No one will imagine Japanese names can also be caught into the labyrinth of English romanization… Neither did I. But here I am.
When I stared learning English as a 4-year-old child in 1999, my teacher told us to spell our names in a system called Hepburn romanization or Hebon-shiki rōmaji. In this style, to write a long vowel, you have put a bar on top of that vowel, such as ā and ō. I have learned to spell my name as Asumi Ōba, because my last name starts with a long O sound.
In 2004, When I learned Japanese romanization in grade 3, I was told that I have been doing things wrong. The textbook that my school used was based on a different romanization system called Kunrei-shiki romanization. The biggest difference was that in this system, the Shi sound is spelled as “si” and Chi sound is spelled as “ti.” This obviously would cause a problem to English speakers, and therefore this romanization system is rarely found even in Japanese train stations. Also, I had to use different symbol to show my long O sound; instead of putting a bar over the vowel, this romanization system recommends a mountain-like sign, such as ô. If you’re a French reader, I think you may be familiar with this as… a circumflex? I do not read French unfortunately, so feel free to correct me if I am wrong.
So in that class, I had to spell my name as Asumi Ôba just for a bureaucratic reason. But I knew this system is less correct than what I have been used to because I spoke some English.
AAAAnd…. because of all these mess, my secondary school English teachers simply abandoned all accent signs. So my name became Asumi Oba. I was fine with it, because none of my teachers called my name with a short O sound.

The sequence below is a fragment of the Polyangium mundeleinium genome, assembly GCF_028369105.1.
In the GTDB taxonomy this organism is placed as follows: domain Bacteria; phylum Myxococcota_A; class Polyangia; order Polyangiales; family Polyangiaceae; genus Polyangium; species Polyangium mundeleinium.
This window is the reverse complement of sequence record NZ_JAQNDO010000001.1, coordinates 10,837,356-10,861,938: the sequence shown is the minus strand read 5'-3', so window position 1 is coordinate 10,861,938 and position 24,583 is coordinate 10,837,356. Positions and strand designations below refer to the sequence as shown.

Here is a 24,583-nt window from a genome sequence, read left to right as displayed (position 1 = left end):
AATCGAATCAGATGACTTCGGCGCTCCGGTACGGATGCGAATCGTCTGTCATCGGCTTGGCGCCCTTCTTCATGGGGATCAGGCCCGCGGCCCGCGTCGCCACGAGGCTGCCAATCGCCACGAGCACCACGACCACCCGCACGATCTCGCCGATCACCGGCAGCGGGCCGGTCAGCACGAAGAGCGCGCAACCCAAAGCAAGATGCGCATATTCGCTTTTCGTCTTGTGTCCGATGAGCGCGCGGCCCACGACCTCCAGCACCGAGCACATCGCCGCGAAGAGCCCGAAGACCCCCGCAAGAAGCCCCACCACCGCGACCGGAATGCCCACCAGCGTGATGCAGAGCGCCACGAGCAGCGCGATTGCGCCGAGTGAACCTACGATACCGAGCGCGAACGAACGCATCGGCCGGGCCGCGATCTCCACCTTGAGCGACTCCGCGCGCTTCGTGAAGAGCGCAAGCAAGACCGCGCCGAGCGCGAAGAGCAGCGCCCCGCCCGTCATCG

You might be wondering, why this matters so much? Well, I have always been teased for my last name; a short O sound Oba means an aunt or a middle-aged woman in Japanese. You do not want little meaners constantly calling you an old lady as young as you can remember.
Sooooo… I came to the North America in 2014, and no-one but a primarily Japanese speakers cared my name’s spelling. Then, I’ve learned that if you want to spell your long vowel without using any accent signs, you could insert “h” after your long vowel. For instance, I COULD spell my name as Asumi Ohba. And I have been using this spelling occasionally because I am tired of being asked “Wait, is this spelling of your last name correct? Your name cannot be Oba-san [Mrs or an old lady].” from Japan-born English speakers.
I made my passport under the name of Asumi Oba. This is my only legal name. If I really want to change my spelling, it would cost me some money. I have already published my MA thesis under this name. Now what?
Whatever accent signs were needed or not, my name has always been Asumi Oba, not Ohba. The latter does not resonate with me.
Well, that was my story.
Apparently, modified Hepburn romanization or a kaisei [revised] Hebon-shiki rōmaji which I first learned, is currently used as a standard romanization system if you are writing Japanese history or culture in English. According to Yamashita Yōko, at the point of 2006, there was no move to create a unified romanization system. (If you’re a researcher and reads Japanese, see 放送研究と調査 (MARCH 2006), 55.)